ClepsydraWater clocks, along with sand clocks, were one of the earliest forms of clock that didn't rely on the sun or other astronomical phenomena. As such they could be used at night and/or indoors. The Greeks called them "clepsydra", a name which means "water thief". It's thought that the actual use of these clocks was not normally to track "time of day" but to measure duration.
The earliest water clocks - which date back to at least 1500 BC - were very simple and basically consisted of a bowl with a hole! There were three main ways of using this to tell time:
Mechanical Water ClocksAs technology advanced, water clocks became more elaborate. The principle remained the same - something emptying, something filling, or something sinking. However a variety of ingenious mechanical mechanisms were created for taking this motive force and making use of it. Other innovations included more sophisticated control of water flow than a drip.
These mechanical water clocks would display the time in a way closer to the form we know today, often by means of dials or pointers. Some of them also generated motion in the form of moving figures and ringing bells.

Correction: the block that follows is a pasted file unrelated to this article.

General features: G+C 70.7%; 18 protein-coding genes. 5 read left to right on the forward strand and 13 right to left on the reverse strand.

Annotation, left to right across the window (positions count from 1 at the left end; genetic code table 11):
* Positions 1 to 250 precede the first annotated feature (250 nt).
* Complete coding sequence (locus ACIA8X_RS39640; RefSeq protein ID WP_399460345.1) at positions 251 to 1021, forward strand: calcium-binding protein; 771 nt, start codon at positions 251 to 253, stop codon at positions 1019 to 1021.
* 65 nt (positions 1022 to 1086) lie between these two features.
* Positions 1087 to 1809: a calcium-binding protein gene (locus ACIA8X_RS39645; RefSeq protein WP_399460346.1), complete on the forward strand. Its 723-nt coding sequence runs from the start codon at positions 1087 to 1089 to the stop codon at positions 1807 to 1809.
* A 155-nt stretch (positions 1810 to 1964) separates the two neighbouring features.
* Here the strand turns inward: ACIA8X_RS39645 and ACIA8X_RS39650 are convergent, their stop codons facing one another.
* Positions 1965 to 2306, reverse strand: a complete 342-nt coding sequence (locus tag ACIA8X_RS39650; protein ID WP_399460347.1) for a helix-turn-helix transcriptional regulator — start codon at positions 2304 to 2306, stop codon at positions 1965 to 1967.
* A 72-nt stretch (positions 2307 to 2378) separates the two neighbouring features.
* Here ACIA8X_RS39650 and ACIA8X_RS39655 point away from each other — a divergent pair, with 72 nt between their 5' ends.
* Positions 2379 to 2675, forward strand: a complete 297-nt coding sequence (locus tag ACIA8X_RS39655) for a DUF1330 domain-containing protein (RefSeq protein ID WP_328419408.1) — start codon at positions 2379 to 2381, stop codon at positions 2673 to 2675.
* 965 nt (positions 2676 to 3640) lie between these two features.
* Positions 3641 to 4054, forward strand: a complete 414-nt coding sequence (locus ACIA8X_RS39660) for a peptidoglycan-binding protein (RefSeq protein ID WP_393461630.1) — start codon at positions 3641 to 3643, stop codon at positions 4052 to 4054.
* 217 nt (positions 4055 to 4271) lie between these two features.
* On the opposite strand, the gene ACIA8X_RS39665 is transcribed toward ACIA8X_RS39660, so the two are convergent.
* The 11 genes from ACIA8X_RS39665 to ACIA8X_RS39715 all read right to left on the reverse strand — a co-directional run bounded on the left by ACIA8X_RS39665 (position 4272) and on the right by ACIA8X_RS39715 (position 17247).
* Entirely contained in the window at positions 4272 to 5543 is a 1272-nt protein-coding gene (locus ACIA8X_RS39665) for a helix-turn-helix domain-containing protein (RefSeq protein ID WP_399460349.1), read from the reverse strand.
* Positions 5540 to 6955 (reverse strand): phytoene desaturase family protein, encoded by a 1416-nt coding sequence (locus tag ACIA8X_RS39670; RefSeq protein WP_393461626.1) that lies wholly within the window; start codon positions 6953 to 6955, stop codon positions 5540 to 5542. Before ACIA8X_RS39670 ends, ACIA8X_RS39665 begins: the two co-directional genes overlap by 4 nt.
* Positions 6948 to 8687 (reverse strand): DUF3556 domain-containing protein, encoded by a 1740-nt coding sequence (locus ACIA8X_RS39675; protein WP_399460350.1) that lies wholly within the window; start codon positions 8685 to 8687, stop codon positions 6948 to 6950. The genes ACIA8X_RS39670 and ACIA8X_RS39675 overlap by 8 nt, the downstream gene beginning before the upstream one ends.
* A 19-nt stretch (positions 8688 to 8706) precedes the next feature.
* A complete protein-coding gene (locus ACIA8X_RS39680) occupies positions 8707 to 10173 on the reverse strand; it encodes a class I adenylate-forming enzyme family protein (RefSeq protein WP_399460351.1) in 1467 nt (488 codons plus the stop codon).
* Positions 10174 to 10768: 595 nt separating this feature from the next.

TowersMechanical water mechanisms were used as the basis of some public clocks. One of the most famous was the Horologion of Andronikos of Kyrrhos, also known as the Tower of the Winds. The Tower of the Winds was built in the Athens marketplace, probably in the 1st century BC. It is an octagonal structure with the faces illustrating the winds along with sundials, mechanical time indicators and assorted astrological data.
Another famous water driven clock tower was Su Sung's Tower, also known as the "Cosmic Engine". The Chinese emperor employed Su Sung to build this famous astronomical clock tower. This was completed in 1094 AD and was a 30ft high tower with a 10ft high observation platform atop. The water powered mechanism showed the time, controlled mannequins ringing bells and kept the observational equipment correctly aligned with the heavens.
You can still buy water clocks today, though they are mainly sold as novelty products. They are also the basis of many a school science project.